The vast majority of the newspaper articles written about Title IX law and sexual misconduct in the higher education setting are stilted, one-sided, and overly-simplistic. Most focus exclusively on the trauma suffered by alleged victims, with the hidden thesis that schools are not doing enough to protect them from misconduct. The few others tend to trumpet the need for due process for students accused of misconduct.
An article in a local southwestern Connecticut newspaper, however, displays an impressive understanding of the nuanced subject, and a willingness to engage with both sides of the contentious topic without unduly judging either.
Local Newspaper Article Finally Provides Satisfying Analysis of Title IX Law
The article, “Campus sexual assault investigations pose challenges for colleges,” was published in The Hour, a daily local newspaper with a circulation of 15,000 serving Norwalk, Connecticut.
Like many other articles on Title IX law, the piece centers on the experience of one college student at Fairfield University who claims that she was raped back in 2018. She relates the difficulties she experienced and the mental health struggles that came with what she went through. She was ostracized from her friends, struggles to sleep, and has symptoms of anxiety.
The vast majority of other newspaper articles on the subject take this beginning and run with it: Slamming colleges for not protecting students, for not expelling accused students, and for not providing services for alleged victims.
The piece in The Hour, however, doesn't stray down this well-trodden path. Instead, it zooms out and looks at the plight of colleges and universities, trapped between angry advocates for sexual assault victims and the due process rights of the accused, and with their federal funding on the line. It mentions the rapidly evolving Title IX law, the difficulties that accused students have in clearing their name, and the near impossibility of ascertaining what happened between two students behind closed doors, especially when alcohol is involved. It even pays more than lip service to some of the most common statistics about campus sexual misconduct.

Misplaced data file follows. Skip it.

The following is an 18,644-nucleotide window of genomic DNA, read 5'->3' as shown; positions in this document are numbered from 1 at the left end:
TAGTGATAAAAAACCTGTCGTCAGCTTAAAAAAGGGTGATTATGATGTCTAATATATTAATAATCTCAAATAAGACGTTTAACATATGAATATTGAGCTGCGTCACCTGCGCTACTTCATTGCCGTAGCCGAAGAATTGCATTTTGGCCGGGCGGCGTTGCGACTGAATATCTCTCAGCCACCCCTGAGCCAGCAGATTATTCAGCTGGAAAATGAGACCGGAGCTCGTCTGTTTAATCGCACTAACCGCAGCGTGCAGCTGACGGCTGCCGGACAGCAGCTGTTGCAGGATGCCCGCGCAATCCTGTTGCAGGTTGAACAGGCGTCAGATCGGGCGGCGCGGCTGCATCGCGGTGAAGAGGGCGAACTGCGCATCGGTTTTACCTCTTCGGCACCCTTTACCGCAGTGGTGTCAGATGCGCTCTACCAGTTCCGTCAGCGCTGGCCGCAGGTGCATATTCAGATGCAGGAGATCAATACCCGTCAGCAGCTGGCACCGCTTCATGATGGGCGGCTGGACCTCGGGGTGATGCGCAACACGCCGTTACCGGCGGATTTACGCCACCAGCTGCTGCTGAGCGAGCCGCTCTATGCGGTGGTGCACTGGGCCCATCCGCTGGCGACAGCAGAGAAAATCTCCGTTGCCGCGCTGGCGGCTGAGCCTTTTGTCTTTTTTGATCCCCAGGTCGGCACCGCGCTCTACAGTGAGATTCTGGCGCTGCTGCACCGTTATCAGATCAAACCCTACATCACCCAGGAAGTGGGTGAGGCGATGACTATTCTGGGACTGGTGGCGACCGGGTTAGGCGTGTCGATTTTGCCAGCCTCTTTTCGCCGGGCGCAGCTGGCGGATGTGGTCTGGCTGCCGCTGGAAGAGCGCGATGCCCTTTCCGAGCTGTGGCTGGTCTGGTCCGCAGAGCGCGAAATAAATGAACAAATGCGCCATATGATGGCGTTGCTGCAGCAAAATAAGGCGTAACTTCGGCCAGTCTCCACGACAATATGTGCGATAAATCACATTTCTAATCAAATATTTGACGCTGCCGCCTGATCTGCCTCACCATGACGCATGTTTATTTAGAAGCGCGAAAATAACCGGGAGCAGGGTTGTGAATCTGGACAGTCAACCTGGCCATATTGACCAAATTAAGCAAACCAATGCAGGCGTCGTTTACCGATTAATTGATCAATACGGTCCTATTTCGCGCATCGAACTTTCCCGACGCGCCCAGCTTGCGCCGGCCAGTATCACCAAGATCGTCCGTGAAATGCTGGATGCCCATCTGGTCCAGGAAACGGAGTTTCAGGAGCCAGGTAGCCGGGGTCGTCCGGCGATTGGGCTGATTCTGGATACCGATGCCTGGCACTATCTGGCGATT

Hopefully a Sign of More Reasonable Reporting About Misconduct
The quality reporting in The Hour's article might not seem like a big deal, but when compared to most of the coverage that Title IX issues get – most of which is in college newspapers – it is actually quite remarkable.
Contrast The Hour's article with, for example, the feature hit-piece from The Daily Nebraskan back on April 15, 2019, “‘They're Just Trying to Keep Us Quiet': A Title IX Investigation.” In that piece, the reporters showed a clear lack of understanding about the process, the purpose, and the plight of anyone other than their anonymous sources.
A very reasonable response is that these writers are just college kids, learning the ropes of journalism. But their reporting carries great weight on college campuses. The article in The Daily Nebraskan triggered student demands against the university. And these campus newspapers are the ones behind most of the content about Title IX. Their circulation might not be wide, but by sheer volume of articles, they are driving the conversation about Title IX in stilted and biased ways. Seeing a report like the one in The Hour is refreshing for its centrist, knowledgeable, and thorough analysis of the problem.